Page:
Meet The Death Row 10: Aaron Patterson Keeps Fighting
"The State Wants To Let Him Die"By: Noreen McNulty
The Death Row 10 are prisoners on Illinois death row who were beaten and tortured by former Chicago Police Commander Jon Burge and his detectives. In 1993, Burge was forced into taking early retirement, but he and his cronies were never charged. Burge now spends his time fishing on his boat in Florida!
In the summer of 1998, the Death Row 10 decided to become a group and asked the Campaign to End the Death Penalty to help them organize.
Cook County State’s Attorney Dick Devine would like nothing better than to keep the issue of torture covered up. But organizing around the issue has produced growing local and national attention for the Death Row 10, who have been featured in stories in the Chicago Tribune and on the television news program "60 Minutes II." Four have now won evidentiary hearings.
The New Abolitionist is profiling each of the Death Row 10 in upcoming issues so that our readers will get to know their individual stories.
Since his arrest in 1986, Death Row 10 member Aaron Patterson has been fighting relentlessly for justice and struggling to prove his innocence. Aaron has spent nearly 13 years on Illinois death row for a crime he did not commit. Aaron was bound, beaten and suffocated by Chicago cops at Area 2 Headquarters.
During a 25-hour police interrogation, officers repeatedly pulled a plastic hood over Aaron’s head, threatening to suffocate him. When suffocation didn’t yield a confession from Aaron, Lt. Jon Burge entered the room and threatened him with a gun.
If Aaron ever tried to reveal what happened, Burge said, "It’s your word against our word. And who are they going to believe, you or us?" But Burge’s threat didn’t deter Aaron. While in custody, he scratched a message into a police station bench: "Aaron 4/30 I lie about murders. Police threaten me with violence. Slapped and suffocated me with plastic. No lawyer or dad. No phone." Despite the torture, Aaron never signed the confession police wrote for him.
For years, the courts rejected Aaron’s appeals. But now, as Aaron’s case and the issue of police torture have come under increasing public scrutiny, it looks as if Aaron could soon win a new trial. Last year, the Illinois Supreme Court ordered an evidentiary hearing to look into allegations of police torture and ineffective counsel. Supporters are packing the courtroom whenever Aaron has a court date to make sure that the prosecutors and Judge Michael Toomin, who is presiding over the hearing, know that they will not get away with further injustices.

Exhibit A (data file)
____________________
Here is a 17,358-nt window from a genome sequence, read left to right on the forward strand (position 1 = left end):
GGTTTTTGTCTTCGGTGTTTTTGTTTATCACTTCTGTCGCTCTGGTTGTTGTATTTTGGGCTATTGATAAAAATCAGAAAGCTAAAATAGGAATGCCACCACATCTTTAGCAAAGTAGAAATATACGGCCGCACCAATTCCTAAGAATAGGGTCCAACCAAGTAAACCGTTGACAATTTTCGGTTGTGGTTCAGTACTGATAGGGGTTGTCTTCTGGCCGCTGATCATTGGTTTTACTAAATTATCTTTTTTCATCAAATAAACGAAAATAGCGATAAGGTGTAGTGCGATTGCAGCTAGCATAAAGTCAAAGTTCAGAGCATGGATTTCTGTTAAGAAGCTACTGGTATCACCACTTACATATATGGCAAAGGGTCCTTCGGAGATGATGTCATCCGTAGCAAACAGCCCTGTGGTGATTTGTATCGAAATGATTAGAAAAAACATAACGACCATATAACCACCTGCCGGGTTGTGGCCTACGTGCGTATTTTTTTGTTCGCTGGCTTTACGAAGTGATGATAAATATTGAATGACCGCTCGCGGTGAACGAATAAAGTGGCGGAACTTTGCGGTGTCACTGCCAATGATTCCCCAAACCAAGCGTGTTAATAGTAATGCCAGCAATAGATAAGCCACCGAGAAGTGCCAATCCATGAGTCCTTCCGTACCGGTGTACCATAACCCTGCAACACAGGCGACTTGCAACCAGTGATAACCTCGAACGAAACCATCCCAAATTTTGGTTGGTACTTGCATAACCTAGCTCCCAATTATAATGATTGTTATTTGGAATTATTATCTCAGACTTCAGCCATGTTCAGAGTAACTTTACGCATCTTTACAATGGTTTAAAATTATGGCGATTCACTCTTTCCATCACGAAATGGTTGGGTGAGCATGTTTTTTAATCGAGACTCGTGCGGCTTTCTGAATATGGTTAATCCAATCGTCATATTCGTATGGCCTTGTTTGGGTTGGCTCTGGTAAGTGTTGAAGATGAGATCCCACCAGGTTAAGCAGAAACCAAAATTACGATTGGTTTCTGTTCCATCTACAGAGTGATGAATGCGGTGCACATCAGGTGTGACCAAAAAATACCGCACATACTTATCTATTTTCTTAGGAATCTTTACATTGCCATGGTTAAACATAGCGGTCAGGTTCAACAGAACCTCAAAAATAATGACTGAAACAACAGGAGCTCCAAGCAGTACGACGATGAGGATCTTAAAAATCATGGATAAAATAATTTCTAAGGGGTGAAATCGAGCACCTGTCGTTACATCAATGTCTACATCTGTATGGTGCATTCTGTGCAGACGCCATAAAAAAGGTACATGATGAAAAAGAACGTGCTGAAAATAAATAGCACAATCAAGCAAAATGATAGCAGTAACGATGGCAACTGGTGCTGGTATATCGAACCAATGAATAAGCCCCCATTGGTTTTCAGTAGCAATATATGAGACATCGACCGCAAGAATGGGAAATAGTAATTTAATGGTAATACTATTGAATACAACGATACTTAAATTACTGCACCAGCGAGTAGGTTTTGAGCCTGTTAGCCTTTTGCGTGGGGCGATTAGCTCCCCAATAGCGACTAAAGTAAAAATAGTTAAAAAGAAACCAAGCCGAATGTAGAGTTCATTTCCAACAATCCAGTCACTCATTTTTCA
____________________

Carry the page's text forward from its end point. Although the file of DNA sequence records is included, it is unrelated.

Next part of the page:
In Aaron’s original trial, Judge John Morrissey made racist remarks and refused to allow Aaron’s defense team to introduce evidence that Aaron was tortured. His track record is abysmal. In another case, he denied a DNA test for death row inmate Ronald Jones -- who has since been exonerated from Illinois death row when independent DNA testing proved his innocence. And in the early 1980s, when Morrissey was a prosecutor, he fabricated evidence against exonerated prisoner Paul Steven Linscott.
Aaron was convicted and sentenced to death even though no physical evidence linked him to the crime. In fact, fingerprints from the crime scene did not match Aaron’s. This evidence is now "missing" from police and prosecutors’ files. In addition to the police-written confession, the state used a statement from a 16-year-old girl, Marva Hall. She has since recanted and stated that the prosecutor threatened her with jail and coached her statement.
Aaron is one of more than 60 Black men who were tortured at the hands of Lt. Jon Burge and his band of cops at Area 2 police headquarters. Although Burge was fired in 1993 for torturing suspects, he receives a full pension and has retired to Florida. No other officers involved in the torture have been punished, and several have been promoted.
"The state wants to just let him die in prison," said Joanne Patterson, Aaron’s mom. "He’s 38 years old now. He’s been there now for 15 years. They made a case, sent Aaron to death row wrongfully to earn their careers. How many people have retired on Aaron’s back? Look at Burge, he retired as a lieutenant. I wish I had a lieutenant’s money to retire on."
The state has no case against Aaron. Without question, Aaron Patterson deserves a new trial. But more than that, Aaron should be free.